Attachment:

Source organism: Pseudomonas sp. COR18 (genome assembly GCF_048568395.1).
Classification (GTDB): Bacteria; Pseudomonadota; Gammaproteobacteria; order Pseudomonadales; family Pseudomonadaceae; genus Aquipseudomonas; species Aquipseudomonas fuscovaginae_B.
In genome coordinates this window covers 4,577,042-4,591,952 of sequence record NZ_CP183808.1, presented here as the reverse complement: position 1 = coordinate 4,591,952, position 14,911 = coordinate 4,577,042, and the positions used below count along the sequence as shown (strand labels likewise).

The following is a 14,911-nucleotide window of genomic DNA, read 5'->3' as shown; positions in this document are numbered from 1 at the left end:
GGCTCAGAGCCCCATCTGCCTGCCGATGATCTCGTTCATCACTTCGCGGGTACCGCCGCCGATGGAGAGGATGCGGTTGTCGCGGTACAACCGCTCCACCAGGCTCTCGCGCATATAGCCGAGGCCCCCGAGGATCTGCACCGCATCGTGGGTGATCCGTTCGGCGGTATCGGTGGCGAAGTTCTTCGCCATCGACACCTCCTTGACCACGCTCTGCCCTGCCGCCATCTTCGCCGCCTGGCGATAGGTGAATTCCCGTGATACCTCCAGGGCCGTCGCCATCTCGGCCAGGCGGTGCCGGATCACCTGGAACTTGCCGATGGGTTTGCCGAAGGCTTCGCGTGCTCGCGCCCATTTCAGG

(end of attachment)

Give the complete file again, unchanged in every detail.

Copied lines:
Source organism: Pseudomonas sp. COR18 (genome assembly GCF_048568395.1).
Classification (GTDB): Bacteria; Pseudomonadota; Gammaproteobacteria; order Pseudomonadales; family Pseudomonadaceae; genus Aquipseudomonas; species Aquipseudomonas fuscovaginae_B.
In genome coordinates this window covers 4,577,042-4,591,952 of sequence record NZ_CP183808.1, presented here as the reverse complement: position 1 = coordinate 4,591,952, position 14,911 = coordinate 4,577,042, and the positions used below count along the sequence as shown (strand labels likewise).

The following is a 14,911-nucleotide window of genomic DNA, read 5'->3' as shown; positions in this document are numbered from 1 at the left end:
GGCTCAGAGCCCCATCTGCCTGCCGATGATCTCGTTCATCACTTCGCGGGTACCGCCGCCGATGGAGAGGATGCGGTTGTCGCGGTACAACCGCTCCACCAGGCTCTCGCGCATATAGCCGAGGCCCCCGAGGATCTGCACCGCATCGTGGGTGATCCGTTCGGCGGTATCGGTGGCGAAGTTCTTCGCCATCGACACCTCCTTGACCACGCTCTGCCCTGCCGCCATCTTCGCCGCCTGGCGATAGGTGAATTCCCGTGATACCTCCAGGGCCGTCGCCATCTCGGCCAGGCGGTGCCGGATCACCTGGAACTTGCCGATGGGTTTGCCGAAGGCTTCGCGTGCTCGCGCCCATTTCAGG